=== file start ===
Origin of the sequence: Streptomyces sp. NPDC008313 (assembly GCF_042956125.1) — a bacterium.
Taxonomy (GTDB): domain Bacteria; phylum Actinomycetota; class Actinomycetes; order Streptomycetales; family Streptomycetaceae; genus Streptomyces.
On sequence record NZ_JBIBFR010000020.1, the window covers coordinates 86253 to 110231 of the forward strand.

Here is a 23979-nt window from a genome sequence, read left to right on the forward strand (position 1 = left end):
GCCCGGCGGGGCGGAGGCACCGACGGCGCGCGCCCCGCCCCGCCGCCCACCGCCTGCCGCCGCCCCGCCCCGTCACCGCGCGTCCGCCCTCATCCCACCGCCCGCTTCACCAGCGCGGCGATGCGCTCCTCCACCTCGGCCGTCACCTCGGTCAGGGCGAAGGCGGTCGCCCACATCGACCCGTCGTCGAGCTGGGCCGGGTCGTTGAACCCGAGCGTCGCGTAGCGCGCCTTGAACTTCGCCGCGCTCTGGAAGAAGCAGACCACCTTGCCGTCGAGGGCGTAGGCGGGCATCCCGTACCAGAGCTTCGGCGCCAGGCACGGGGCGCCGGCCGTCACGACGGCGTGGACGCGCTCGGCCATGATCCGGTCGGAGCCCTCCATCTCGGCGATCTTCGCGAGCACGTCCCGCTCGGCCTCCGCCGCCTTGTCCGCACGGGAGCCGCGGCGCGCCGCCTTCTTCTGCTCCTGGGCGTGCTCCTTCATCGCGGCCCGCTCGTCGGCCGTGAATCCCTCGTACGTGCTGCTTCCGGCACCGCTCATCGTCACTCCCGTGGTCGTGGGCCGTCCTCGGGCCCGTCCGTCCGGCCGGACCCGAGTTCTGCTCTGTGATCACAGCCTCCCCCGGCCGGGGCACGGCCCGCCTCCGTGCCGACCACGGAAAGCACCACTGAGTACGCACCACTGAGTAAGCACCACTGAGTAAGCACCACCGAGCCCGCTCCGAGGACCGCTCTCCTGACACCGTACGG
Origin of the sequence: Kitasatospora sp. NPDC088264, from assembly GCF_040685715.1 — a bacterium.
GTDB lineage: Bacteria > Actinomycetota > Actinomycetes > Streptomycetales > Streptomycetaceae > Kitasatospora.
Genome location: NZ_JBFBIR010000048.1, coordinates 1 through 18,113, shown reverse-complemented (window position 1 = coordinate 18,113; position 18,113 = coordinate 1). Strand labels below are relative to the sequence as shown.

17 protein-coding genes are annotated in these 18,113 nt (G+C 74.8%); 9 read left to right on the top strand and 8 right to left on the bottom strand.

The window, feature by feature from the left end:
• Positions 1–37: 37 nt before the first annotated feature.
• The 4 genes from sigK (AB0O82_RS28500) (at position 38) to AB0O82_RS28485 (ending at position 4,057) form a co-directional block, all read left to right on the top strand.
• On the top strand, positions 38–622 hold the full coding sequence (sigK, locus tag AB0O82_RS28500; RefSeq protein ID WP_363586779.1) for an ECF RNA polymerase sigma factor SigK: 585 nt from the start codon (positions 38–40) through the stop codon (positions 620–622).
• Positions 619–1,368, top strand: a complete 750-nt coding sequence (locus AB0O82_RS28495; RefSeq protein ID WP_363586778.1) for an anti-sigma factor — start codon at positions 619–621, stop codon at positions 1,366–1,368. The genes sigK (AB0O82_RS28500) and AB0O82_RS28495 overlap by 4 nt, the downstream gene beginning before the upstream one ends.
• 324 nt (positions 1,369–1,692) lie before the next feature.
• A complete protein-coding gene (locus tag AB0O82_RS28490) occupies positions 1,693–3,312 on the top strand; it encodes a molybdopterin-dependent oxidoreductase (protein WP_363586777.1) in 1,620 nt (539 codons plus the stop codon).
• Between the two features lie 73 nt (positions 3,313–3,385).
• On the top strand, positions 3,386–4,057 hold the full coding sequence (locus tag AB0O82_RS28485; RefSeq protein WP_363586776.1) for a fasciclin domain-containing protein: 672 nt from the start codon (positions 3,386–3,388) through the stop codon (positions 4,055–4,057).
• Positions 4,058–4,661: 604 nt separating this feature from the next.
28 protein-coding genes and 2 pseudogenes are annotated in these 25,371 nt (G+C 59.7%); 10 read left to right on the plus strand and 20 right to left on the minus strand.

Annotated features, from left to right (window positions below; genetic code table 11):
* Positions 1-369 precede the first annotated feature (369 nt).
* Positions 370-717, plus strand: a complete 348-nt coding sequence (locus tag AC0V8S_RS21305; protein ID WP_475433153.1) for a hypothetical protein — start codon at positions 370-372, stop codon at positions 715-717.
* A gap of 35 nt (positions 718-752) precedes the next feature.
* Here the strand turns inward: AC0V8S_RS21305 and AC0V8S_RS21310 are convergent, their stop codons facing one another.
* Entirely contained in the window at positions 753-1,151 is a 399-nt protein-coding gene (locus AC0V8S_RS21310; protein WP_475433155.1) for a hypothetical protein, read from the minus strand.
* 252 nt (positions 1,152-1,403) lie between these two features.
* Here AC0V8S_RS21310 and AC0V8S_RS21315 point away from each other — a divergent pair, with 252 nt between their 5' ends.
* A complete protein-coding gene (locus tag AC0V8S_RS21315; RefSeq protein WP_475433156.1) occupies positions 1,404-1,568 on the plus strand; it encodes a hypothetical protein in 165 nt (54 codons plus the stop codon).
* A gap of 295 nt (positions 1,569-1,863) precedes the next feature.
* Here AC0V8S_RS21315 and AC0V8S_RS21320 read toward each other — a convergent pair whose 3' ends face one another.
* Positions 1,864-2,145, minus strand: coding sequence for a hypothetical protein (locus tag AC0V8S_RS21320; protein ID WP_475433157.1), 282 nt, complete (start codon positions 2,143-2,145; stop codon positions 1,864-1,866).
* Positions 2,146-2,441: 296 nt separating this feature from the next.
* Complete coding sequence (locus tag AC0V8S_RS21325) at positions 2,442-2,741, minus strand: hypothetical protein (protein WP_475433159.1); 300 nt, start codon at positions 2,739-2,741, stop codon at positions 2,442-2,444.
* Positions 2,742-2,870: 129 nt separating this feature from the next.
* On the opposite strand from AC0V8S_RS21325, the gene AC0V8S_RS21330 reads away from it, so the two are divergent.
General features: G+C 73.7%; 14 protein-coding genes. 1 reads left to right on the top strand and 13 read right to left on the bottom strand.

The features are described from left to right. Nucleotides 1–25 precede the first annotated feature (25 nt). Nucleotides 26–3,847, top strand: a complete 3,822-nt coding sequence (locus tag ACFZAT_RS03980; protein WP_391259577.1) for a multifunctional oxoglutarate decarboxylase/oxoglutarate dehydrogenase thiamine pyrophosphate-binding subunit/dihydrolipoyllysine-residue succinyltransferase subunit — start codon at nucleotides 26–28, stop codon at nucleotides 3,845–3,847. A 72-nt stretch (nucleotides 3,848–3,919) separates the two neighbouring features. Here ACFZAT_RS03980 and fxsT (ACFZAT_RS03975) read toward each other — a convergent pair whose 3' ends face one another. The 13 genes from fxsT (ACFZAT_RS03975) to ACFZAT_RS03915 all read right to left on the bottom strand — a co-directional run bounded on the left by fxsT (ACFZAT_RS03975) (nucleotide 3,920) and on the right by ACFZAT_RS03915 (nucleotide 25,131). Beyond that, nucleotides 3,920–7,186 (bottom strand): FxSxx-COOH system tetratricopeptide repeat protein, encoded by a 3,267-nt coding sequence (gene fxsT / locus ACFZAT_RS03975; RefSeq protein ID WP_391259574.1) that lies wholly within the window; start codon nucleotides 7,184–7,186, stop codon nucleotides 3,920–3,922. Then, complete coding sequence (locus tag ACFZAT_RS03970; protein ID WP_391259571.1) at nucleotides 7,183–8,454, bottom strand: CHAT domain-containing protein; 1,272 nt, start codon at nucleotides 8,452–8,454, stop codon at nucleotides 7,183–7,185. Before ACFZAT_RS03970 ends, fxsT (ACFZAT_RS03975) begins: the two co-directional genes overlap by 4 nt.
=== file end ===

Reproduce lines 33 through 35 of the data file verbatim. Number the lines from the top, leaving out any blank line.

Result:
* Positions 2,146-2,441: 296 nt separating this feature from the next.
* Complete coding sequence (locus tag AC0V8S_RS21325) at positions 2,442-2,741, minus strand: hypothetical protein (protein WP_475433159.1); 300 nt, start codon at positions 2,739-2,741, stop codon at positions 2,442-2,444.
* Positions 2,742-2,870: 129 nt separating this feature from the next.